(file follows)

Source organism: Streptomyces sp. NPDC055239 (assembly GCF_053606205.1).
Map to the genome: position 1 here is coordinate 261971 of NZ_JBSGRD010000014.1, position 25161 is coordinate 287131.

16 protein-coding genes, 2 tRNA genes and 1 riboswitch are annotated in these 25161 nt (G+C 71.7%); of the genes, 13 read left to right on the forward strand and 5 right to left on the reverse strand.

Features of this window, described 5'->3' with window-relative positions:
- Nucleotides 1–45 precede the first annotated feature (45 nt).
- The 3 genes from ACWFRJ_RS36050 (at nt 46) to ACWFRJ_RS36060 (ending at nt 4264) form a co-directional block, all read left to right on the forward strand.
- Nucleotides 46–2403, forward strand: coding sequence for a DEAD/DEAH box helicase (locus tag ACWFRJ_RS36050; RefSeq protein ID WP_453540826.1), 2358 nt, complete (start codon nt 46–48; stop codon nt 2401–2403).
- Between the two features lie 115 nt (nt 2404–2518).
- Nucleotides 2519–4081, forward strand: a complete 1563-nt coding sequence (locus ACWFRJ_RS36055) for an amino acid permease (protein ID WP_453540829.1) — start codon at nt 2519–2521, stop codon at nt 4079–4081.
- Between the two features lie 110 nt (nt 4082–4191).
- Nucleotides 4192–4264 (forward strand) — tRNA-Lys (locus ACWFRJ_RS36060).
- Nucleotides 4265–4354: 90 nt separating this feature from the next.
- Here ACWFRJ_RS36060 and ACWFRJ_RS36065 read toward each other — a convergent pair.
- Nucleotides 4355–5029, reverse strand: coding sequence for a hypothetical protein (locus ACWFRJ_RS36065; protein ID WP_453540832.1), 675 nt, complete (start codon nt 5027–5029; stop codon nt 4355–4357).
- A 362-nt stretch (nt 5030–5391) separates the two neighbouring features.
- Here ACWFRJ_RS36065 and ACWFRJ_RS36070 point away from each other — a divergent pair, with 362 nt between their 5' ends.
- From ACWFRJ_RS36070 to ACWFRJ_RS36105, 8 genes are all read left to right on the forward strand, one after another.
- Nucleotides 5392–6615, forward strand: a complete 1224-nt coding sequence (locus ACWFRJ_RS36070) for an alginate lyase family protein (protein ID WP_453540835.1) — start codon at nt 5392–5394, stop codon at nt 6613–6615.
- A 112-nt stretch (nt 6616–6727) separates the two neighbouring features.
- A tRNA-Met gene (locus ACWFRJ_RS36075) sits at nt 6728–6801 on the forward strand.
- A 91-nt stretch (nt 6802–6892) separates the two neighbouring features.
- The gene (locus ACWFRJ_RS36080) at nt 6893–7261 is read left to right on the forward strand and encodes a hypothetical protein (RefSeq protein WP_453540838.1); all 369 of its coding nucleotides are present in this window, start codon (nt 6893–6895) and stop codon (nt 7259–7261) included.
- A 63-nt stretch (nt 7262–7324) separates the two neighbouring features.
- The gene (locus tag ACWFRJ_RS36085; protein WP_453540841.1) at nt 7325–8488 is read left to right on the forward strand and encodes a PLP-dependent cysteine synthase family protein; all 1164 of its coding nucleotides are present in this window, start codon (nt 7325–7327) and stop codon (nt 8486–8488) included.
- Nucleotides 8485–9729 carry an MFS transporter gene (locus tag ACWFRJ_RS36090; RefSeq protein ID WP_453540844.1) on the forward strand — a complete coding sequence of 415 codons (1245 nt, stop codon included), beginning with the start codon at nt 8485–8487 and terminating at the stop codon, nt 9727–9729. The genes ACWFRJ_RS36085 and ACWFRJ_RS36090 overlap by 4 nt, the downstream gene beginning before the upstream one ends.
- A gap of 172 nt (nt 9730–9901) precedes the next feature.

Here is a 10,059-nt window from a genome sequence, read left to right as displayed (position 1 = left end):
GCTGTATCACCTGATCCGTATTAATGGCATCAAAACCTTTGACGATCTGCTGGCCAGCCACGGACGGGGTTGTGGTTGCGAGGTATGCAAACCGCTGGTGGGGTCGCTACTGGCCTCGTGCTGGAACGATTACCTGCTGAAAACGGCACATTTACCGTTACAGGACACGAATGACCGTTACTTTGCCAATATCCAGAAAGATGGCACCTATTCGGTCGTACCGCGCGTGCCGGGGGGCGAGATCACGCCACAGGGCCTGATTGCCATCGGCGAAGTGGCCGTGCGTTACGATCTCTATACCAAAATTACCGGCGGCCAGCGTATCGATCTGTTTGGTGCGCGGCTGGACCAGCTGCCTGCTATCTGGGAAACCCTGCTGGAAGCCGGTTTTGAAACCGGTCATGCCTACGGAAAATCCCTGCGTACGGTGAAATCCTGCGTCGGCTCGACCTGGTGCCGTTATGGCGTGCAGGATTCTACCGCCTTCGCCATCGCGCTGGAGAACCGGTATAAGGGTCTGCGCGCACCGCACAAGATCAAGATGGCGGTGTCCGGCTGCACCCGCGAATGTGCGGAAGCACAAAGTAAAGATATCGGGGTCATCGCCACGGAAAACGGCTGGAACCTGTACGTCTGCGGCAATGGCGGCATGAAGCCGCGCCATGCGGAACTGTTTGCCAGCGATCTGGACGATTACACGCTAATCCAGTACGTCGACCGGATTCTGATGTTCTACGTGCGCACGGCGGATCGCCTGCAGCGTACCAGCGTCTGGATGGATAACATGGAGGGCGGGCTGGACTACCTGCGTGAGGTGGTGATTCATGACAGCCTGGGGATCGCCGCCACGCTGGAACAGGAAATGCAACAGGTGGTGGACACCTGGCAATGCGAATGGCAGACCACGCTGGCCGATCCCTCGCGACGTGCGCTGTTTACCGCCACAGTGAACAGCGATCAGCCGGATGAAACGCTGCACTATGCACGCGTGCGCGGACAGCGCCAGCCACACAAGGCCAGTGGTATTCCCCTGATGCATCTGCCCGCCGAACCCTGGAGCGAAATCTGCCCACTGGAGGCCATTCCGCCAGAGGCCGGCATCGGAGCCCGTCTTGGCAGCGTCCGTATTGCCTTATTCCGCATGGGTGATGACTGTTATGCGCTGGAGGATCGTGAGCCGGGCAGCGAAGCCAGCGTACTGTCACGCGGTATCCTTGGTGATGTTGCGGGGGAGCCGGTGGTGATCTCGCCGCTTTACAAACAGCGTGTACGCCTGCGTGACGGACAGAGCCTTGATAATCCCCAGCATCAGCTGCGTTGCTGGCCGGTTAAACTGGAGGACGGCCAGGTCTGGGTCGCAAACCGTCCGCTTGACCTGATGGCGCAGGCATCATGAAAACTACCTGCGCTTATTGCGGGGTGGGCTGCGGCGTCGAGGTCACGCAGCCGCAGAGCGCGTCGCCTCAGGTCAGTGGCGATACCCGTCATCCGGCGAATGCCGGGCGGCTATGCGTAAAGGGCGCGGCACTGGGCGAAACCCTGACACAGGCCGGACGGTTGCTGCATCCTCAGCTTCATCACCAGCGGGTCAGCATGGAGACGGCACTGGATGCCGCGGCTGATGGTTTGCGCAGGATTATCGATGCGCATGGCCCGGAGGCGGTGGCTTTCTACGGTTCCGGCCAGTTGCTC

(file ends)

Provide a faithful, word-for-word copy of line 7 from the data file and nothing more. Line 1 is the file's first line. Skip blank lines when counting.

- Nucleotides 46–2403, forward strand: coding sequence for a DEAD/DEAH box helicase (locus tag ACWFRJ_RS36050; RefSeq protein ID WP_453540826.1), 2358 nt, complete (start codon nt 46–48; stop codon nt 2401–2403).